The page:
Unfortunately, I couldn't deal with the opposing Jitte and died in an attrition match. Thankfully, I did come to my senses and brought in Grafted Wargear, but I definitely should have cut something to avoid the Becker. Cutting Ratchet Bomb would likely have been ok. In retrospect, it was probably overly results oriented to bring it in, especially since his deck was not one that deployed multiple threats at the same casting cost.
Although my opponent did get Jitte online, I was able to get more out of my mana by killing his threats for less mana or ignoring them (Lodestone Golem). Mono-Red Aggro doesn't have too many answers to an 8/8 flying first striker aside from Aftershock (which would have killed him) or Chaos Warp.
In this round, I finally played Jon!
As said earlier, I expected Jon to play a greedy deck like Four- or Five-Color Control and thought that my Strip Mine + Thalia hand would have been good, but his deck was closer to Jund Midrange centered around creatures. Unfortunately, I also assisted my own demise with some awkward plays, like attacking with Hero of Oxid Ridge along with Chandra's Phoenix. I think that I thought that the only way I could win was with Chandra's Phoenix (true) but that Hero of Oxid Ridge would help (untrue) so I essentially threw away the 4/2, which was amplified since I had few ways of dealing with an X/4.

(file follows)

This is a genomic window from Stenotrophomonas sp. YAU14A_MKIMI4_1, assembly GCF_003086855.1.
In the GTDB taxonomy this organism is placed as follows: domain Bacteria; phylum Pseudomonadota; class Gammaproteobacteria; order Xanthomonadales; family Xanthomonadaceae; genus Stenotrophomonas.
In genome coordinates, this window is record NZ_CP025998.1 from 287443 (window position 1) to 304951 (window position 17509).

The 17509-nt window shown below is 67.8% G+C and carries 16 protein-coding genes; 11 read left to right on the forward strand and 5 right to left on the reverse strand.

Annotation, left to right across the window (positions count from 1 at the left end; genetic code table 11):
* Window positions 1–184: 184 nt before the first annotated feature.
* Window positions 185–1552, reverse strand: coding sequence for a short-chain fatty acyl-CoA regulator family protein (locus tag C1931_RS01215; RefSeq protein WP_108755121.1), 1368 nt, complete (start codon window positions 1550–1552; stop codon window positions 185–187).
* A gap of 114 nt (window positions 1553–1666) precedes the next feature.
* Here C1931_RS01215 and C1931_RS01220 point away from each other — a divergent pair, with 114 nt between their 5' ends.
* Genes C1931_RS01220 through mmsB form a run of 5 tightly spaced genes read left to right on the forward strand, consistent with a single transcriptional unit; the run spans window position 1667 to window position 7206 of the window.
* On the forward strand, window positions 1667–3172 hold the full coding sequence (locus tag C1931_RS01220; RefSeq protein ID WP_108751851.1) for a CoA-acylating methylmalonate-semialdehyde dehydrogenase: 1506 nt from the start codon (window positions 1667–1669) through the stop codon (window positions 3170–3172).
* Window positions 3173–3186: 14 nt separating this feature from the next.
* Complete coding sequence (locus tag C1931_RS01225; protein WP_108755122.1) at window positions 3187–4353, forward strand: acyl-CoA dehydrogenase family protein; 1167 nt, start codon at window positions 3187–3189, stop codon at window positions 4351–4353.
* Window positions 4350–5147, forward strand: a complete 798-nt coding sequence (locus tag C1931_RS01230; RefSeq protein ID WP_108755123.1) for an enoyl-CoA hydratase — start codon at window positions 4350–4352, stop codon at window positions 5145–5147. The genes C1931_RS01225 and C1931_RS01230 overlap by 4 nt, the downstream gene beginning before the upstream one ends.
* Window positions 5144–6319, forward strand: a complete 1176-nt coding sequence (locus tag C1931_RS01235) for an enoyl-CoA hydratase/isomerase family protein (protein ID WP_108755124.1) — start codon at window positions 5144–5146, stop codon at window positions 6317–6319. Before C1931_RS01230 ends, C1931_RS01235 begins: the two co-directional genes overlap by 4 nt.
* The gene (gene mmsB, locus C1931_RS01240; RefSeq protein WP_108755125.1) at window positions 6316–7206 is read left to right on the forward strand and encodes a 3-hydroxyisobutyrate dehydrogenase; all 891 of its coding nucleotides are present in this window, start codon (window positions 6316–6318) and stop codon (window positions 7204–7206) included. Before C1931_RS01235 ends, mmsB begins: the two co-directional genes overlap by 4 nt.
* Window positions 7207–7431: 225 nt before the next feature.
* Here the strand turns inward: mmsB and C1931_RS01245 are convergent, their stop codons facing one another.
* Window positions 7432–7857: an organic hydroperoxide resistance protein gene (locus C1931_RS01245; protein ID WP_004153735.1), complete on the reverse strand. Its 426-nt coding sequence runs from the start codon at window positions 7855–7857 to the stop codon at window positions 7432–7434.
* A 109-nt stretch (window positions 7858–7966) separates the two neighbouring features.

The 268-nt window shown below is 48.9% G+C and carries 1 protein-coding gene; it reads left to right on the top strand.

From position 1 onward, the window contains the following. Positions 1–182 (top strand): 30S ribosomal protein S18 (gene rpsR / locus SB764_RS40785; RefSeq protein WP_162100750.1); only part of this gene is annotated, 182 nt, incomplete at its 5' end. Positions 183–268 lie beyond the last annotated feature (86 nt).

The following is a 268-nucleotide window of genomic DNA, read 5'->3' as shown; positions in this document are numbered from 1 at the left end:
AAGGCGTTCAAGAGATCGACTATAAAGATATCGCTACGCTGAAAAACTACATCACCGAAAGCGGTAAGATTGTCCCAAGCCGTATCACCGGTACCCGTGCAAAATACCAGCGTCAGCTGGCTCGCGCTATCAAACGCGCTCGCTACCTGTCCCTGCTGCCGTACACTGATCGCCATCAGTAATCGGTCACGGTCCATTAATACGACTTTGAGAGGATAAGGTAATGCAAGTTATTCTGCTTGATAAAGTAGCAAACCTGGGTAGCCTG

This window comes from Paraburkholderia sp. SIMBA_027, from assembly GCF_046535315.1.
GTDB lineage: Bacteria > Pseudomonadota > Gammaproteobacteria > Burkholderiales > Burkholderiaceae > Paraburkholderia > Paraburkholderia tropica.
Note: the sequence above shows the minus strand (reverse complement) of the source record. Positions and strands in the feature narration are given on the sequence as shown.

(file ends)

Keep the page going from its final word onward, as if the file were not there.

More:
I later went for the Wheel to try to stabilize, and to be honest, I don't know why I conceded. The board state did not look good, but I at least still had a chance. The clock didn't seem like an issue either. The matchup versus Jund Midrange was going to be a rough, drawn-out match, but throwing in the towel still looked like a terrible idea. All in all, that was a very badly played game.
Since I was a game down and against a bad matchup, I felt that I had to adjust my strategy. I had to play similarly to The Philosophy of Fire where I wanted my deck to be the burn deck and for everything to count as a burn spell. I brought in Reckless Charge for that reason; I hadn't seen much in terms of instant speed removal out of Jon, so giving them haste would let them act like burn spells and allow me apply early pressure before his midgame spells could shut down my offense. I would have liked to have had more burn spells to implement this strategy further, but I had to play with the cards that I had. My decision to side out the Sword out was terrible, though, as I should have cut Memory Jar and Molten Rain to keep the Sword.